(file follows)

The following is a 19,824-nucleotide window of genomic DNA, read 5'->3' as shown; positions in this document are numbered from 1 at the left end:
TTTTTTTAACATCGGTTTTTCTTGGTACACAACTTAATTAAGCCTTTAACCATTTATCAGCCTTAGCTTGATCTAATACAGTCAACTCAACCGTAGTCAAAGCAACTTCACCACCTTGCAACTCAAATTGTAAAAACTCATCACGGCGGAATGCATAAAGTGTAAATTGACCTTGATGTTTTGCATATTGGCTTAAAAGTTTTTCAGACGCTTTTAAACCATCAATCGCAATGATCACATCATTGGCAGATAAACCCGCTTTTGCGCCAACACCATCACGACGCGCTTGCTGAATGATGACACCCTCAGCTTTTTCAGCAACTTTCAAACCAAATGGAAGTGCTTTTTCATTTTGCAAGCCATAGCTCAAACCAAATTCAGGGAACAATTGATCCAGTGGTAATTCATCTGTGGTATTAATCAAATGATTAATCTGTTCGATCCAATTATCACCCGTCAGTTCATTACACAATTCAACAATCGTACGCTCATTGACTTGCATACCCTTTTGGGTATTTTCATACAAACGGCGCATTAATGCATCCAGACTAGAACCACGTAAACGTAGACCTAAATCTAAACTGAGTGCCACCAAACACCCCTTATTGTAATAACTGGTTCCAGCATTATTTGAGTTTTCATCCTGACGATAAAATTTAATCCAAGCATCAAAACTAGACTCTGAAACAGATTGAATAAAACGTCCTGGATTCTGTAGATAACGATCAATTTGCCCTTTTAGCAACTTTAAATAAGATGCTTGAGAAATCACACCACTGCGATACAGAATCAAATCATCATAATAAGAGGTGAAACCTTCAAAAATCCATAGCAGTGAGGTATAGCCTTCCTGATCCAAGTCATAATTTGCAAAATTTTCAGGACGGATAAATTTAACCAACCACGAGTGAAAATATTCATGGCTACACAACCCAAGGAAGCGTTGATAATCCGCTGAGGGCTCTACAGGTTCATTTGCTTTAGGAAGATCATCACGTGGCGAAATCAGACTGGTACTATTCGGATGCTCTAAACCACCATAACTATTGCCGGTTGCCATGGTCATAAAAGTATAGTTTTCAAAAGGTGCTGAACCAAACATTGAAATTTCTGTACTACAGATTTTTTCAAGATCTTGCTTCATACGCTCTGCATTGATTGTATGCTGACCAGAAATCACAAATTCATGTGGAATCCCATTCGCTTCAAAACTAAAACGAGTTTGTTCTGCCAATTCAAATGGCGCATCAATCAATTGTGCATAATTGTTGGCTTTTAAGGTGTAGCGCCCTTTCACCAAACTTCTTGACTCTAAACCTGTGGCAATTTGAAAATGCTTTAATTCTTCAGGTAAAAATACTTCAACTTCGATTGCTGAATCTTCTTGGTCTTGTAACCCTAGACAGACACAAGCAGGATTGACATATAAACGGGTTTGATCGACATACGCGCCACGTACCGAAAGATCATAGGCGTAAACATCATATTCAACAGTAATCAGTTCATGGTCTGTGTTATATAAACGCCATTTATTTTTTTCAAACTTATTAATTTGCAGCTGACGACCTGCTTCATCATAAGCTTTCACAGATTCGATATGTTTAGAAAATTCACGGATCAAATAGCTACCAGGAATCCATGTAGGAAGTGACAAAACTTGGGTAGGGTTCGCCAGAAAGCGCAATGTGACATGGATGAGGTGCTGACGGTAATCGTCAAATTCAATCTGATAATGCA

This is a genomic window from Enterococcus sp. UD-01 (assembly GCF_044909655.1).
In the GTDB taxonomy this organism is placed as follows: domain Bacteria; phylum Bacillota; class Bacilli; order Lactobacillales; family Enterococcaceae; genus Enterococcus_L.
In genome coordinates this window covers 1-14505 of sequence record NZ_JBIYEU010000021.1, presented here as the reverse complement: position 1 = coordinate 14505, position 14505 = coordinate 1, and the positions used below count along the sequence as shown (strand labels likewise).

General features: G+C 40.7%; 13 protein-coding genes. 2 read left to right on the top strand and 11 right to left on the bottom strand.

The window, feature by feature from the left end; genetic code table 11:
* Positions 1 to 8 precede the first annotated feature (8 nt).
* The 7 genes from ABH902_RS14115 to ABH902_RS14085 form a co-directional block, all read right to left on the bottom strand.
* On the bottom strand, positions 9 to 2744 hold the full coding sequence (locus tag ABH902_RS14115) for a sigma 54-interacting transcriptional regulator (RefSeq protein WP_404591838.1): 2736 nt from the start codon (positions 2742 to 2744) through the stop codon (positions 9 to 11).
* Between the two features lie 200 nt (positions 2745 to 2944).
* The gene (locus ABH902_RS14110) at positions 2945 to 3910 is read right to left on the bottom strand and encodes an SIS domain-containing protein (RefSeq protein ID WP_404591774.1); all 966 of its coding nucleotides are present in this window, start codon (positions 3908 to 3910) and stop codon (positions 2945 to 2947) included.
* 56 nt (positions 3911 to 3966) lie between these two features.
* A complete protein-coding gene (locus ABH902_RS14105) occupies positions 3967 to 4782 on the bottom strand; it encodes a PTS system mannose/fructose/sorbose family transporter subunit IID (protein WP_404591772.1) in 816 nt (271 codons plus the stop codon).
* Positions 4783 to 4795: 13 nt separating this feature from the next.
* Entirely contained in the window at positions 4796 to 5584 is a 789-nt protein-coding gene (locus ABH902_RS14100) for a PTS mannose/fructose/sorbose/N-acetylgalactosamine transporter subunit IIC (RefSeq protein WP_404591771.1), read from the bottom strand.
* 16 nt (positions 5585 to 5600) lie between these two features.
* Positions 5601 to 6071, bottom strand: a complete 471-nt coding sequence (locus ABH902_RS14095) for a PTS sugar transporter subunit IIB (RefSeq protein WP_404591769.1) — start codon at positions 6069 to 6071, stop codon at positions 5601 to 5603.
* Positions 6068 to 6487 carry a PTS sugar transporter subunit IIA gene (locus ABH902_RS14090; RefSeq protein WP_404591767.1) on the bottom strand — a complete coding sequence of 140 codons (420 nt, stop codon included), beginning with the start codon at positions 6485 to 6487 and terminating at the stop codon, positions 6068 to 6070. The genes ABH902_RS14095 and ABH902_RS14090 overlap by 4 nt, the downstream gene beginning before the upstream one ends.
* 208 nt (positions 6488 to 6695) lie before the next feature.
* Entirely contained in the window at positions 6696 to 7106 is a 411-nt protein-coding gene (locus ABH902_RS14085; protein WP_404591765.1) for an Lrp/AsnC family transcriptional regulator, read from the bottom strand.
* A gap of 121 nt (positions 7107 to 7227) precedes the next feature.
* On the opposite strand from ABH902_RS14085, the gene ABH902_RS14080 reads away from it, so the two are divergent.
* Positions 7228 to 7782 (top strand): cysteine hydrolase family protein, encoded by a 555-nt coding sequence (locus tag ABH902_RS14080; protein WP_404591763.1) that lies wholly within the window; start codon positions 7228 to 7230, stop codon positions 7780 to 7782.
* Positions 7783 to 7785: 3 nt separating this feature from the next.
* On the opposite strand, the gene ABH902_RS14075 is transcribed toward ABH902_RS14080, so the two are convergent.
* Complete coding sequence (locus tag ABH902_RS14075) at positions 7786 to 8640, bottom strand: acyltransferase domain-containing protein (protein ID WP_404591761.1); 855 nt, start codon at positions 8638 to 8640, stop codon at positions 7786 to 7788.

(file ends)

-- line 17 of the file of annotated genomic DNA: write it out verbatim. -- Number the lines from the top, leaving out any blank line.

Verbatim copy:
* 16 nt (positions 5585 to 5600) lie between these two features.